In my personal life, I have had some transformative events as well.  I bought a house and have spent this week making it more inhabitable. Today I am nursing bruised palms from scraping up tile from the basement floor.  My friends all joke that owning a house is my ‘grown-up card,’ that now I’m officially a grown up.  Sometimes, as I’m sitting in the house the thought: “Wow, this is MINE” passes through my mind.  Do I feel like a grown up? Sometimes.  
Wait, is THIS what adulthood looks like?

Or is it this?

Looking back over 2009, I have grown up more than I could imagine. I have learned more this year than seems humanly possible. It is all thanks to the wonderful people I have met through Twitter and in my district who are innovative risk-takers, who take the bull by the horns and don’t put up with bull.  I am thankful for them coming into my life and I look forward to another great year in 2010.  While I’m sure the learning curve will not be as steep as it was this past year, I am certain I will never stop learning and trying new things.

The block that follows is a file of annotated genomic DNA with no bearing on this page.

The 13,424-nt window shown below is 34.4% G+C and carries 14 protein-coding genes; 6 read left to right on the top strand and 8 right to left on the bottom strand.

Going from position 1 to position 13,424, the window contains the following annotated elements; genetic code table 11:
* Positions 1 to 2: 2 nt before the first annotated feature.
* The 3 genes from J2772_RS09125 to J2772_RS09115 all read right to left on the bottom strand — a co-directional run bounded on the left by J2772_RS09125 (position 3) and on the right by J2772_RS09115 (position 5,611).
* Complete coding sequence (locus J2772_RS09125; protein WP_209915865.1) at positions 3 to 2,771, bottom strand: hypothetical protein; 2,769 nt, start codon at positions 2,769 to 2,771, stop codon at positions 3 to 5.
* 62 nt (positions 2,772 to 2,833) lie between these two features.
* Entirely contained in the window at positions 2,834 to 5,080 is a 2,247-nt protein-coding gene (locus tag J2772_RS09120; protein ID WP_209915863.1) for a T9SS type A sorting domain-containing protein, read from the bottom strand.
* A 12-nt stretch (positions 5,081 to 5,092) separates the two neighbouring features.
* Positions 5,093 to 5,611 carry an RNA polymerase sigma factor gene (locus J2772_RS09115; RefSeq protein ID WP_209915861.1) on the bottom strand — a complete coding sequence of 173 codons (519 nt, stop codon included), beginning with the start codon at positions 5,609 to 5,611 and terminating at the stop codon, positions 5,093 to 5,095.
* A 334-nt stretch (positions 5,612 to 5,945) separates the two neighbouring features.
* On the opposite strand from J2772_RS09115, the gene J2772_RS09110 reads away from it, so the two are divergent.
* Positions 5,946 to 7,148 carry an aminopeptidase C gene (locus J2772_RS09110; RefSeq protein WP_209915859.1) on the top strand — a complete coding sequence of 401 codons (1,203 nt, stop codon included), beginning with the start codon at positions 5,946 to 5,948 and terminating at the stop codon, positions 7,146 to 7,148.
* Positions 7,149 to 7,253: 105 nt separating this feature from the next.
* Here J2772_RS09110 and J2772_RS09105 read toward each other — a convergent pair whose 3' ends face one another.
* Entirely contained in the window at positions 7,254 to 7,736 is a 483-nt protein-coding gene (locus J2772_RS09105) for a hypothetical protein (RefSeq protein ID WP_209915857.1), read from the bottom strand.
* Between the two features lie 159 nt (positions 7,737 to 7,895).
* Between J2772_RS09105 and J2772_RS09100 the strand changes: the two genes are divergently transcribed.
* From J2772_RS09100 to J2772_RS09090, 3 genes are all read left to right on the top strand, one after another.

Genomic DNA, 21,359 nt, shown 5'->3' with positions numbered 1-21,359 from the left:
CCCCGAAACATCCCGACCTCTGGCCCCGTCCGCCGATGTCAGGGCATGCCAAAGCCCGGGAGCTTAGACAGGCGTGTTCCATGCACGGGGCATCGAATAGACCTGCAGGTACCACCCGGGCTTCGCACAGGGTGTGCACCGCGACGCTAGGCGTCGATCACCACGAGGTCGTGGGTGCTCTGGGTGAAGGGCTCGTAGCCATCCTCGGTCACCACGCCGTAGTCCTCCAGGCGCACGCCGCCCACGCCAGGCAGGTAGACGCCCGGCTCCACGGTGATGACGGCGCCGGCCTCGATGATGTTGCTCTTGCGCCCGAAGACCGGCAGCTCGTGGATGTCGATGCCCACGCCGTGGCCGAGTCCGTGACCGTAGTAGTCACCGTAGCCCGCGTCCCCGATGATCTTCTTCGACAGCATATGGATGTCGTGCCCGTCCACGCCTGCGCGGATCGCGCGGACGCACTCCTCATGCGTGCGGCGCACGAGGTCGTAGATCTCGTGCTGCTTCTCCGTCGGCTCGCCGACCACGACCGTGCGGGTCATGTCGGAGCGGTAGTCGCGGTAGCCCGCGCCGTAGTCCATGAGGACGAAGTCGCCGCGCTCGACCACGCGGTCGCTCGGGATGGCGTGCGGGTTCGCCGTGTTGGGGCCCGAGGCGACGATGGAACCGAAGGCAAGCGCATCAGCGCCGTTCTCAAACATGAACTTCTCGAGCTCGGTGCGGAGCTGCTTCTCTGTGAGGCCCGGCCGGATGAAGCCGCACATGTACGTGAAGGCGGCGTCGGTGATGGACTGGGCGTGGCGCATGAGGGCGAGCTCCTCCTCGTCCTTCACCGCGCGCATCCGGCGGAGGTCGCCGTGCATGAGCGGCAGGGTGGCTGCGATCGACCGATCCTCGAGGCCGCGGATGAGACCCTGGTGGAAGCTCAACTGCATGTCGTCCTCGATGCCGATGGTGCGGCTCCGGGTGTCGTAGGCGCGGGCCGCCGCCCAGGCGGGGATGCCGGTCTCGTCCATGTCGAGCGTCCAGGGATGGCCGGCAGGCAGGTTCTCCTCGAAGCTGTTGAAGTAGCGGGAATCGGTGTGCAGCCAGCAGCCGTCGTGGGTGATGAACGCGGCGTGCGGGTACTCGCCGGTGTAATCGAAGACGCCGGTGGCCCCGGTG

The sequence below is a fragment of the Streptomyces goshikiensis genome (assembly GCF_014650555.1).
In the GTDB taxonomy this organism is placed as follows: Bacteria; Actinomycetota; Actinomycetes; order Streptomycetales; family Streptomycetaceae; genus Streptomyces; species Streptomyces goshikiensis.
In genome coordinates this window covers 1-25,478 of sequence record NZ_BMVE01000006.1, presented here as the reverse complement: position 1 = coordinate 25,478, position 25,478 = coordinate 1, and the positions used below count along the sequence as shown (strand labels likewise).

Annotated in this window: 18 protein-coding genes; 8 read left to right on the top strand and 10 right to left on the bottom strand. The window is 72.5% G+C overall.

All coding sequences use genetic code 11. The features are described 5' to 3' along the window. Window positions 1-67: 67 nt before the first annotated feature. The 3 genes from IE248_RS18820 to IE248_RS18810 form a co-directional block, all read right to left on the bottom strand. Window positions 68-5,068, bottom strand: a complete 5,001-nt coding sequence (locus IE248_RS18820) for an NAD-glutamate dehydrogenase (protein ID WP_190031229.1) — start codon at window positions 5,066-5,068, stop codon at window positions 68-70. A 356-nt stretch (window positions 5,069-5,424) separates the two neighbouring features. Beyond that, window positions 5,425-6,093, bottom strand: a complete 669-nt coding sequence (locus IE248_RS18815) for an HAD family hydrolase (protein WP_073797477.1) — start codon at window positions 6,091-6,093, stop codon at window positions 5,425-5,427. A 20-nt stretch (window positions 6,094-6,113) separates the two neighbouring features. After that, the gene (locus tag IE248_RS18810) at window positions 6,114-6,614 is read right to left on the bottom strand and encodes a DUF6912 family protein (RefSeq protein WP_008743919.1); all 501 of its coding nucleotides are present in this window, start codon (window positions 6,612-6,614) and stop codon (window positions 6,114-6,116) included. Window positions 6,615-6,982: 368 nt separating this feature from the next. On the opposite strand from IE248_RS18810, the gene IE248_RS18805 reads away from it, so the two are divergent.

I would also like to extend my gratitude to those of you who subscribe to this blog, whether you have participated in comments or not.  When I started this blog almost exactly a year ago, I had no idea where it was going and I am elated that others are interested in my ramblings.

Best wishes to everyone in 2010!


  1. Deven Black


    Wow, what a year! And I thought my year was busy. Mary Beth, I've learned so much, received so much assistance and support from you, and though we've never met (how did we miss at NECC?) I feel you are one of my true friends. Thank you for it all. I can't wait to meet you for real at Educon.

  2. Reply